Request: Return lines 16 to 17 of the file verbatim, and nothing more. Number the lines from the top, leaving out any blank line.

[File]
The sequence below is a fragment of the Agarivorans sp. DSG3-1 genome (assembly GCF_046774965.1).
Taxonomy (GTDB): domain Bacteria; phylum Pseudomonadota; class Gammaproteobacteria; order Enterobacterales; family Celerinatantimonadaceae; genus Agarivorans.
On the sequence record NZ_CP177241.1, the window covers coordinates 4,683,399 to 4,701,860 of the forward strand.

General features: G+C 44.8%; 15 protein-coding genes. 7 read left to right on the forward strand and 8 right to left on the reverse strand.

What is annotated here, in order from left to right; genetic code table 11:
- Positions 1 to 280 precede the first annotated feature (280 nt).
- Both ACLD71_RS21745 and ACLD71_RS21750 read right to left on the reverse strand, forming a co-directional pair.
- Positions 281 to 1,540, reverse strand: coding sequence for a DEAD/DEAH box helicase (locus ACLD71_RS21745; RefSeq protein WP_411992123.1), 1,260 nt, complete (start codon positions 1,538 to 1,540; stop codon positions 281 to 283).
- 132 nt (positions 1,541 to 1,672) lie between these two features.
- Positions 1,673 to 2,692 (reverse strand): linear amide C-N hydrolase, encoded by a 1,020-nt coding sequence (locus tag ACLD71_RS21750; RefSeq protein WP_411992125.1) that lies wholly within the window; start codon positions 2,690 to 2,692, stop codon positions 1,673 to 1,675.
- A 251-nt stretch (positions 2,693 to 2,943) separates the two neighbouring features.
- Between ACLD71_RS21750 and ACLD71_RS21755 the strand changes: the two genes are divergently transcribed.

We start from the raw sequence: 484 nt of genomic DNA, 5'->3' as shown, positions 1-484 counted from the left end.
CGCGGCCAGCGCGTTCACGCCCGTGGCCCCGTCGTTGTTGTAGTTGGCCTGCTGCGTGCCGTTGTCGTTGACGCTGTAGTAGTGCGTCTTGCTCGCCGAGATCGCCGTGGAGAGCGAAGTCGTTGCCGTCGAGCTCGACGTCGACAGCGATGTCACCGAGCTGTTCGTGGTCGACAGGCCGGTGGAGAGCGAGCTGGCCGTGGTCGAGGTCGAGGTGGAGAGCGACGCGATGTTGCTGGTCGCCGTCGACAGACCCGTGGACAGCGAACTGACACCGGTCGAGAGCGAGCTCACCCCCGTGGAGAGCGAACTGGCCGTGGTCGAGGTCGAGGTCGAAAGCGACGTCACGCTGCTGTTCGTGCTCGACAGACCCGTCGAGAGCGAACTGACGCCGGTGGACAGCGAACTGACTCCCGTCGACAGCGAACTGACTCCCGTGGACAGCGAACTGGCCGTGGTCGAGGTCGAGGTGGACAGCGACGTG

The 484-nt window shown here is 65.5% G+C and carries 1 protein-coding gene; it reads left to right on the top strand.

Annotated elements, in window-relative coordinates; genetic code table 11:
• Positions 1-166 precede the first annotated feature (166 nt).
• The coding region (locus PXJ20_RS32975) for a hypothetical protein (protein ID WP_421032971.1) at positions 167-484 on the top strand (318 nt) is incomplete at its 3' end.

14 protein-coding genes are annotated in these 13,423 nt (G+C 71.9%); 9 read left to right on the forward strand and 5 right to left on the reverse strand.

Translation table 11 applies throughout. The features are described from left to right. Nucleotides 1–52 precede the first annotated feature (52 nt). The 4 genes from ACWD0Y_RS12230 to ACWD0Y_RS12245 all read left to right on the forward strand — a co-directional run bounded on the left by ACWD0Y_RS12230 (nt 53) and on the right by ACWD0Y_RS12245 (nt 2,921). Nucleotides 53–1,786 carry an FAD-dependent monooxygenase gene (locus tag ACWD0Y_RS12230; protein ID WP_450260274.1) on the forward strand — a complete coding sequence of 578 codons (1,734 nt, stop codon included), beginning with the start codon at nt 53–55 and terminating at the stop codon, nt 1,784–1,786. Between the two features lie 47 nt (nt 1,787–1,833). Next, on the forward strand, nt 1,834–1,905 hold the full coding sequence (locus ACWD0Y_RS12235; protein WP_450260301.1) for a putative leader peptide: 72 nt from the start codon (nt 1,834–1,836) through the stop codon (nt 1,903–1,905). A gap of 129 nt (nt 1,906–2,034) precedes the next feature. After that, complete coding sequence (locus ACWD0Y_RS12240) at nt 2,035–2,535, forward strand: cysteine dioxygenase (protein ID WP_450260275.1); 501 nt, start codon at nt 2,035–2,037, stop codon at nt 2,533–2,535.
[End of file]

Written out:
Annotated elements, in window-relative coordinates; genetic code table 11:
• Positions 1-166 precede the first annotated feature (166 nt).